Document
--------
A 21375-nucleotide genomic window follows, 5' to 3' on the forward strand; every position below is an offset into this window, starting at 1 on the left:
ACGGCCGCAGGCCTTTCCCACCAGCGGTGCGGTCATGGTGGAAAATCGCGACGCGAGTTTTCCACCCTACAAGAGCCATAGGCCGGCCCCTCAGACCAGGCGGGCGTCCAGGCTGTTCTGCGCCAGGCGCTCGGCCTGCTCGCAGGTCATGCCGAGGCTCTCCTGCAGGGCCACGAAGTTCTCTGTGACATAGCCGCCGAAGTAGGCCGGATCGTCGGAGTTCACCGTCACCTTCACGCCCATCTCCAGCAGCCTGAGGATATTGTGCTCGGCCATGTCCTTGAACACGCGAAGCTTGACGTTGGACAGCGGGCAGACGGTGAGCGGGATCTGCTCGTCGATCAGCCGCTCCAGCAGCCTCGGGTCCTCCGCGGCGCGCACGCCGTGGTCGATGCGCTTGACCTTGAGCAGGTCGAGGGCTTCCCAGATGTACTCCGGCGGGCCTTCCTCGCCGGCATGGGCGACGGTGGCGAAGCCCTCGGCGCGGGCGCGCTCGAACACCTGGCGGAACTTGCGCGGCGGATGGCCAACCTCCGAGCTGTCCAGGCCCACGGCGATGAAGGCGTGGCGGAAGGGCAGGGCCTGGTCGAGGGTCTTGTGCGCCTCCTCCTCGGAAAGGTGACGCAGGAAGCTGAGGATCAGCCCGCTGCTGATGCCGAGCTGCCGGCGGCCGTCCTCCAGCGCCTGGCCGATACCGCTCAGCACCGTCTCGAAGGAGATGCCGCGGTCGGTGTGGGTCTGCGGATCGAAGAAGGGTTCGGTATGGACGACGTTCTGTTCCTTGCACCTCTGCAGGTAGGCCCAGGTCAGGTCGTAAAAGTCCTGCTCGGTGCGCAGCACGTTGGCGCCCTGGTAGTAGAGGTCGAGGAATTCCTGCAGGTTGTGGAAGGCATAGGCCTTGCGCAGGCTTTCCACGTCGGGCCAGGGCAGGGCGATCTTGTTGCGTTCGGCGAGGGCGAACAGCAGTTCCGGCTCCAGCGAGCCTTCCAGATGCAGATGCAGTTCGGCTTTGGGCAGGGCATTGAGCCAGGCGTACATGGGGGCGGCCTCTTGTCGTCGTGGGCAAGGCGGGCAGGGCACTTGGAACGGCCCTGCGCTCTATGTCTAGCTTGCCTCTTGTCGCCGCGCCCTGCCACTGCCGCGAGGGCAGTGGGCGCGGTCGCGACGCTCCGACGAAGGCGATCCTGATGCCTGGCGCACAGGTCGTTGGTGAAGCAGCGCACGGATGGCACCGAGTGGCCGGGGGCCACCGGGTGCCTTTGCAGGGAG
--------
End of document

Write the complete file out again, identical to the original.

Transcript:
A 21375-nucleotide genomic window follows, 5' to 3' on the forward strand; every position below is an offset into this window, starting at 1 on the left:
ACGGCCGCAGGCCTTTCCCACCAGCGGTGCGGTCATGGTGGAAAATCGCGACGCGAGTTTTCCACCCTACAAGAGCCATAGGCCGGCCCCTCAGACCAGGCGGGCGTCCAGGCTGTTCTGCGCCAGGCGCTCGGCCTGCTCGCAGGTCATGCCGAGGCTCTCCTGCAGGGCCACGAAGTTCTCTGTGACATAGCCGCCGAAGTAGGCCGGATCGTCGGAGTTCACCGTCACCTTCACGCCCATCTCCAGCAGCCTGAGGATATTGTGCTCGGCCATGTCCTTGAACACGCGAAGCTTGACGTTGGACAGCGGGCAGACGGTGAGCGGGATCTGCTCGTCGATCAGCCGCTCCAGCAGCCTCGGGTCCTCCGCGGCGCGCACGCCGTGGTCGATGCGCTTGACCTTGAGCAGGTCGAGGGCTTCCCAGATGTACTCCGGCGGGCCTTCCTCGCCGGCATGGGCGACGGTGGCGAAGCCCTCGGCGCGGGCGCGCTCGAACACCTGGCGGAACTTGCGCGGCGGATGGCCAACCTCCGAGCTGTCCAGGCCCACGGCGATGAAGGCGTGGCGGAAGGGCAGGGCCTGGTCGAGGGTCTTGTGCGCCTCCTCCTCGGAAAGGTGACGCAGGAAGCTGAGGATCAGCCCGCTGCTGATGCCGAGCTGCCGGCGGCCGTCCTCCAGCGCCTGGCCGATACCGCTCAGCACCGTCTCGAAGGAGATGCCGCGGTCGGTGTGGGTCTGCGGATCGAAGAAGGGTTCGGTATGGACGACGTTCTGTTCCTTGCACCTCTGCAGGTAGGCCCAGGTCAGGTCGTAAAAGTCCTGCTCGGTGCGCAGCACGTTGGCGCCCTGGTAGTAGAGGTCGAGGAATTCCTGCAGGTTGTGGAAGGCATAGGCCTTGCGCAGGCTTTCCACGTCGGGCCAGGGCAGGGCGATCTTGTTGCGTTCGGCGAGGGCGAACAGCAGTTCCGGCTCCAGCGAGCCTTCCAGATGCAGATGCAGTTCGGCTTTGGGCAGGGCATTGAGCCAGGCGTACATGGGGGCGGCCTCTTGTCGTCGTGGGCAAGGCGGGCAGGGCACTTGGAACGGCCCTGCGCTCTATGTCTAGCTTGCCTCTTGTCGCCGCGCCCTGCCACTGCCGCGAGGGCAGTGGGCGCGGTCGCGACGCTCCGACGAAGGCGATCCTGATGCCTGGCGCACAGGTCGTTGGTGAAGCAGCGCACGGATGGCACCGAGTGGCCGGGGGCCACCGGGTGCCTTTGCAGGGAG